Baseline strength can influence the ability of salivary free testosterone to predict squat and sprinting performance

Crewther, Blair T., Cook, Christian J., Gaviglio, Chris M., Kilduff, Liam P. and Drawer, Scott (2012) Baseline strength can influence the ability of salivary free testosterone to predict squat and sprinting performance. Journal of Strength and Conditioning Research, 26 1: 261-268. doi:10.1519/JSC.0b013e3182185158

Author Crewther, Blair T.
Cook, Christian J.
Gaviglio, Chris M.
Kilduff, Liam P.
Drawer, Scott
Title Baseline strength can influence the ability of salivary free testosterone to predict squat and sprinting performance
Journal name Journal of Strength and Conditioning Research   Check publisher's open access policy
ISSN 1064-8011
Publication date 2012-01-01
Sub-type Article (original research)
DOI 10.1519/JSC.0b013e3182185158
Open Access Status DOI
Volume 26
Issue 1
Start page 261
End page 268
Total pages 8
Place of publication Philadelphia, PA, United States
Publisher Lppincott Williams & Wilkins
Language eng
Abstract The objective of this study was to determine if salivary free testosterone can predict an athlete’s performance during back squats and sprints over time and the influence baseline strength on this relationship. Ten weight-trained male athletes were divided into 2 groups based on their 1 repetition maximum (1RM) squats, good squatters (1RM . 2.0 3 body weight, n = 5) and average squatters (1RM , 1.9 3 body weight, n = 5). The good squatters were stronger than the average squatters (p , 0.05). Each subject was assessed for squat 1RM and 10-m sprint times on 10 separate occasions over a 40-day period. A saliva sample was collected before testing and assayed for free testosterone and cortisol. The pooled testosterone correlations were strong and significant in the good squatters (r = 0.92 for squats, r = 20.87 for sprints, p , 0.01), but not significant for the average squatters (r = 0.35 for squats, r = 20.18 for sprints). Cortisol showed no significant correlations with 1RM squat and 10-m sprint performance, and no differences were identified between the 2 squatting groups. In summary, these results suggest that free testosterone is a strong individual predictor of squat and sprinting performance in individuals with relatively high strength levels but a poor predictor in less strong individuals. This information can assist coaches, trainers, and performance scientists working with stronger weight-trained athletes, for example, the preworkout measurement of free testosterone could indicate likely training outcomes or a readiness to train at a certain intensity level, especially if real-time measurements are made. Our results also highlight the need to separate group and individual hormonal data during the repeated testing of athletes with variable strength levels.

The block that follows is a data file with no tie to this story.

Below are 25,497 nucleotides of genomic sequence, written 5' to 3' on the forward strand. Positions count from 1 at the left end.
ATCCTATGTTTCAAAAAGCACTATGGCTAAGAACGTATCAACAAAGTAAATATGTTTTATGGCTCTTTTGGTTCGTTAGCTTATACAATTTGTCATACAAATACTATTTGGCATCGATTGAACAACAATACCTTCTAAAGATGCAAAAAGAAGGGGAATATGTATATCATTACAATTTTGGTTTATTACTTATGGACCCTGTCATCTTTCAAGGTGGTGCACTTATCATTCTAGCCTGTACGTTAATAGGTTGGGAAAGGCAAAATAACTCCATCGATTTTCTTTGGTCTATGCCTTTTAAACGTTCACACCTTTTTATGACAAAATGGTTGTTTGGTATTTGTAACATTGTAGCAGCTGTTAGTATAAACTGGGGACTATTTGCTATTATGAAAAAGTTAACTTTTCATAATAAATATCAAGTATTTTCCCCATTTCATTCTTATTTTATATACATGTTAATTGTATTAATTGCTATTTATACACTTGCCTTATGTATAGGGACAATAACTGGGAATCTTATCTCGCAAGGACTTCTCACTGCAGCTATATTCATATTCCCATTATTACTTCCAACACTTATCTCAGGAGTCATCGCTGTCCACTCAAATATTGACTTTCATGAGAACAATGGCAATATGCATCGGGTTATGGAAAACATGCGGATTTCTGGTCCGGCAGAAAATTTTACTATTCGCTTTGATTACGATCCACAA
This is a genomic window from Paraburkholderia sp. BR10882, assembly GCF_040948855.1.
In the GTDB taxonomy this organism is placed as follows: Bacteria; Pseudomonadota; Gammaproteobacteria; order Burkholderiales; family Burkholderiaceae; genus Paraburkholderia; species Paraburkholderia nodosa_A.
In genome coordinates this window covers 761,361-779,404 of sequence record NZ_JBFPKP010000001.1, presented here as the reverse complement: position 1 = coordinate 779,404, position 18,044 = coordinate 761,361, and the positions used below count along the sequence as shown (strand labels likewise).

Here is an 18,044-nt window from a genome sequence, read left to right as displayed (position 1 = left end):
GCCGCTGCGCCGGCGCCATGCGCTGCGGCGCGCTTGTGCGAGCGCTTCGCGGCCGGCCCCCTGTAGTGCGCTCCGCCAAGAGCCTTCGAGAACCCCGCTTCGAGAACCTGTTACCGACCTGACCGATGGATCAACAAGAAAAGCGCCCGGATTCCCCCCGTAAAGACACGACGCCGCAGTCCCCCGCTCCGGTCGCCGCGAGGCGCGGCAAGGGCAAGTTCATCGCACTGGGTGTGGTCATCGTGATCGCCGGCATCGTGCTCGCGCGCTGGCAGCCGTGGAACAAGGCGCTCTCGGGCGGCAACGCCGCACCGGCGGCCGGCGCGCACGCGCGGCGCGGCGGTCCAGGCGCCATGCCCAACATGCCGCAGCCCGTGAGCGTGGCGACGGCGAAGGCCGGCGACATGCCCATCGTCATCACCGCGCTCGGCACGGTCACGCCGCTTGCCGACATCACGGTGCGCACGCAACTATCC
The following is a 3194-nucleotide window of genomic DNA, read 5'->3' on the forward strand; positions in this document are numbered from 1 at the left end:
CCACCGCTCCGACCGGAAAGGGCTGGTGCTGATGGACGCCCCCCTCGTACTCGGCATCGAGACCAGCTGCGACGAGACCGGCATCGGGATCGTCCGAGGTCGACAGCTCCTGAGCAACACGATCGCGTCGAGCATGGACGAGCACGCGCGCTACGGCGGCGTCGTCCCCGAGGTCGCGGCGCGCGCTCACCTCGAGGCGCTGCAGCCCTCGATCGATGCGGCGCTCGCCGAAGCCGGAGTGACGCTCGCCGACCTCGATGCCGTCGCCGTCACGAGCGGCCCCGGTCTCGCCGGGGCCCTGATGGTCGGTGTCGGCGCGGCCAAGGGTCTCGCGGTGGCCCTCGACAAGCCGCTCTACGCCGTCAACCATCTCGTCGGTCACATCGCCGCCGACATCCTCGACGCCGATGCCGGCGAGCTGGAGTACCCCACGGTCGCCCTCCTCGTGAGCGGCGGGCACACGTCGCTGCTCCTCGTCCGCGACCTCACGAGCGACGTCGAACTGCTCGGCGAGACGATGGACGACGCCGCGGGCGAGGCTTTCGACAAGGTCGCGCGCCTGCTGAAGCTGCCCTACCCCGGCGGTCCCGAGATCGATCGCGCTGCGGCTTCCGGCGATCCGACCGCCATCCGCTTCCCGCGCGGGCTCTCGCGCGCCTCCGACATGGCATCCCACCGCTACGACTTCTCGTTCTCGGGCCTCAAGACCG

Keyword Prediction
Strength training
Q-Index Code C1
Q-Index Status Confirmed Code
Institutional Status UQ

Document type: Journal Article
Sub-type: Article (original research)
Collections: Official 2013 Collection
School of Human Movement and Nutrition Sciences Publications
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